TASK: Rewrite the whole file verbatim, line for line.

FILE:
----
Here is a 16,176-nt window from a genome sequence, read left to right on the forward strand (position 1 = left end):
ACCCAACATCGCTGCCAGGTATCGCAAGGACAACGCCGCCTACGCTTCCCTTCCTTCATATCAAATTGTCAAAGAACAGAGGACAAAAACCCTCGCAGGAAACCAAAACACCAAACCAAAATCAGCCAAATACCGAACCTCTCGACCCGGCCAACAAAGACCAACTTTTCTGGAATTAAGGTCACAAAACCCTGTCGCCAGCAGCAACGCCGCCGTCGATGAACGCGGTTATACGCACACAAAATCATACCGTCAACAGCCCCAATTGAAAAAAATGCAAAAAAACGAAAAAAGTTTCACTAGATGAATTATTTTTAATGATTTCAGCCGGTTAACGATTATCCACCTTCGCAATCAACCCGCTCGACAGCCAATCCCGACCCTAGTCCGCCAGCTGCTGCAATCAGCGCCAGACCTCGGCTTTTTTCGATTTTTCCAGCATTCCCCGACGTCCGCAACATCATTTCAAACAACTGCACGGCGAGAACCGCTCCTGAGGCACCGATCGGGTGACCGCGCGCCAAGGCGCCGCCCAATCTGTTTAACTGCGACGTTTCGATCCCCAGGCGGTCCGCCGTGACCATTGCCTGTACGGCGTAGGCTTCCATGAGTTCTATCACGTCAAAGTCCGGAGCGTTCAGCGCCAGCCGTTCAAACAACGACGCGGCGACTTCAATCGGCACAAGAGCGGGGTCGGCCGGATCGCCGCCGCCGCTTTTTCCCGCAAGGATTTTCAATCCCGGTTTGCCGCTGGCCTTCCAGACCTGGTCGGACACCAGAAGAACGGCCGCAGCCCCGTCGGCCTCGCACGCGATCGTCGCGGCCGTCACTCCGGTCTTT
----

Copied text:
Here is a 16,176-nt window from a genome sequence, read left to right on the forward strand (position 1 = left end):
ACCCAACATCGCTGCCAGGTATCGCAAGGACAACGCCGCCTACGCTTCCCTTCCTTCATATCAAATTGTCAAAGAACAGAGGACAAAAACCCTCGCAGGAAACCAAAACACCAAACCAAAATCAGCCAAATACCGAACCTCTCGACCCGGCCAACAAAGACCAACTTTTCTGGAATTAAGGTCACAAAACCCTGTCGCCAGCAGCAACGCCGCCGTCGATGAACGCGGTTATACGCACACAAAATCATACCGTCAACAGCCCCAATTGAAAAAAATGCAAAAAAACGAAAAAAGTTTCACTAGATGAATTATTTTTAATGATTTCAGCCGGTTAACGATTATCCACCTTCGCAATCAACCCGCTCGACAGCCAATCCCGACCCTAGTCCGCCAGCTGCTGCAATCAGCGCCAGACCTCGGCTTTTTTCGATTTTTCCAGCATTCCCCGACGTCCGCAACATCATTTCAAACAACTGCACGGCGAGAACCGCTCCTGAGGCACCGATCGGGTGACCGCGCGCCAAGGCGCCGCCCAATCTGTTTAACTGCGACGTTTCGATCCCCAGGCGGTCCGCCGTGACCATTGCCTGTACGGCGTAGGCTTCCATGAGTTCTATCACGTCAAAGTCCGGAGCGTTCAGCGCCAGCCGTTCAAACAACGACGCGGCGACTTCAATCGGCACAAGAGCGGGGTCGGCCGGATCGCCGCCGCCGCTTTTTCCCGCAAGGATTTTCAATCCCGGTTTGCCGCTGGCCTTCCAGACCTGGTCGGACACCAGAAGAACGGCCGCAGCCCCGTCGGCCTCGCACGCGATCGTCGCGGCCGTCACTCCGGTCTTT